You hike toward where you recollect you parked your car this morning, and by a stroke of God’s grace you actually find it, and your child does not have to watch a father roaming around pitifully, moaning to himself. You get in, and you drive back to the world that means something, the world of work. The Long Dark Time is coming, and you must gather your herds to shelter and lay in carrots and potatoes in the cellar.

The fair is gone the next day, the rides disassembled, the concessions boarded up, the streets swept clean. Dry leaves blow across the racing oval, brown squirrels den up in the ticket booths, the midway marquee sways in the wind. You drive past the fairgrounds a few days later on your way to work. It looks like the encampment of an invading army that got what booty it wanted and went home. And now you are yourself again, ambitious, disciplined, frugal, walking briskly, head held high, and nobody would ever associate you with that shameless person stuffing his face with bratwurst and kraut, mustard on his upper lip, and a half-eaten deep-fried Snickers in his other hand. That was not the real you. This is. This soldier of the simple declarative sentence. You have no need for cheap glitter and pig fat and pointless twirling. You have work to do. Onward. 

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Old man cautions against faith in probability

I flew back to Minneapolis for the mid-April snowstorm, as a true Minnesotan would do. Eight inches of snow instead of palms for Palm Sunday, God speaking to us: not to be missed. What caused it, of course, was over-enthusiasm at a 70-degree day, people setting out petunias, putting away snow shovels.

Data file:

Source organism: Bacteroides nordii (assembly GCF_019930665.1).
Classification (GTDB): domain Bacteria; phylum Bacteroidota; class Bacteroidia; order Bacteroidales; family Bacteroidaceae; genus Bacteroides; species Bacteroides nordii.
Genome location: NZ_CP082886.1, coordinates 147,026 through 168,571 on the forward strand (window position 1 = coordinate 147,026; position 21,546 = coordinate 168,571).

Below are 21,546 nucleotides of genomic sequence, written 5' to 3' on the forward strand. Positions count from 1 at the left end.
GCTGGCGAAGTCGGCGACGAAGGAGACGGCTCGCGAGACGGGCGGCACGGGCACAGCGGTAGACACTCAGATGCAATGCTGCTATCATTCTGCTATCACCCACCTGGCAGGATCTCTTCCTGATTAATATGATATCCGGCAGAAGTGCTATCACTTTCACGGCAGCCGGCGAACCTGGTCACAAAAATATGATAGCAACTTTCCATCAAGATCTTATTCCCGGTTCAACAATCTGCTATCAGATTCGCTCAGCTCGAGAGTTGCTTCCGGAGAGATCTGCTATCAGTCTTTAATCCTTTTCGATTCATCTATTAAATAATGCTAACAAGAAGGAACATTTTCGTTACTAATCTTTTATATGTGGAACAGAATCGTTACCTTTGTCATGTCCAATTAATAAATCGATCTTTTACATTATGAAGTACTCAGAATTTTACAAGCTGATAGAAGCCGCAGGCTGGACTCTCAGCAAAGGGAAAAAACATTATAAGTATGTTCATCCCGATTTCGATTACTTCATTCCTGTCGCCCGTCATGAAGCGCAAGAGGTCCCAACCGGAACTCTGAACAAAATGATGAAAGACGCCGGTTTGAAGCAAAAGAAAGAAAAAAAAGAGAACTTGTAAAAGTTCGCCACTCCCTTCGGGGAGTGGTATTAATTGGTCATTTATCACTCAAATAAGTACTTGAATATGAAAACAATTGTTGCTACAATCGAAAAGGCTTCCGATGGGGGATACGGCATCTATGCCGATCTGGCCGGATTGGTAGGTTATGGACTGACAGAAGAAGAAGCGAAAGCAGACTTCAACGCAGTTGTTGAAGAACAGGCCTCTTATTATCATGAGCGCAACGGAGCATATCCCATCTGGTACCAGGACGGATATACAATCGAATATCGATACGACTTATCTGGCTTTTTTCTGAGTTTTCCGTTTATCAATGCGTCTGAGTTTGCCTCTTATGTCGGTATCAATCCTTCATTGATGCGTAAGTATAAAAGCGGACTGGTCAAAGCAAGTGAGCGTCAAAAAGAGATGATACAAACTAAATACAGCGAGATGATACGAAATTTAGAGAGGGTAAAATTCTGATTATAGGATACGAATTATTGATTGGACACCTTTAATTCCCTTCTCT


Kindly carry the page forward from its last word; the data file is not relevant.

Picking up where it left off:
Do not assume. This was drilled into us as little kiddoes. At Anoka High School in 1958, we had a great basketball team headed for State and in the first round of district tournaments it got beaten by a gaggle of farmboys from tiny St. Francis. Unlikelihood lends disaster a sort of inevitability: thus, as I board a plane, I think, “This is the end of my life. Goodbye, my darlings.” This acceptance of disaster is what keeps the plane aloft.

Other people imagine that if they exercise regularly and eat more fiber, they’ll live to be 98. I don’t. I believe that an exemplary healthful lifestyle makes it more likely I’ll be struck by a marble plinth falling off a building as I walk to the health club. I’m not even sure what a plinth is but it’s likely that one will kill me.

My grandma used to sing me to sleep with a song about two little children lost in a blizzard — “they sobbed and they sighed and they bitterly cried, and the poor little things, they lay down and died” — which is nothing Mister Rogers ever sang, but Grandma saw no reason to hide harsh reality from us. She did not tell us to look the other way when she chopped the head off a chicken. Death was a part of our lives. How many children today have observed a beloved relative swing an axe and decapitate a bird? Not many.

My fellow Democrats have been assuming for two years that our corrupt King would be brought to his knees by a keen investigator — and they are now sadly disappointed and wandering in confusion. Everyone knows he is corrupt — he himself boasted about it — he grew up admiring men who shrewdly worked the system to their own benefit, cutting corners left and right, stiffing the little guys, paying off the big honkers. Public service was never his thing, not then, not now.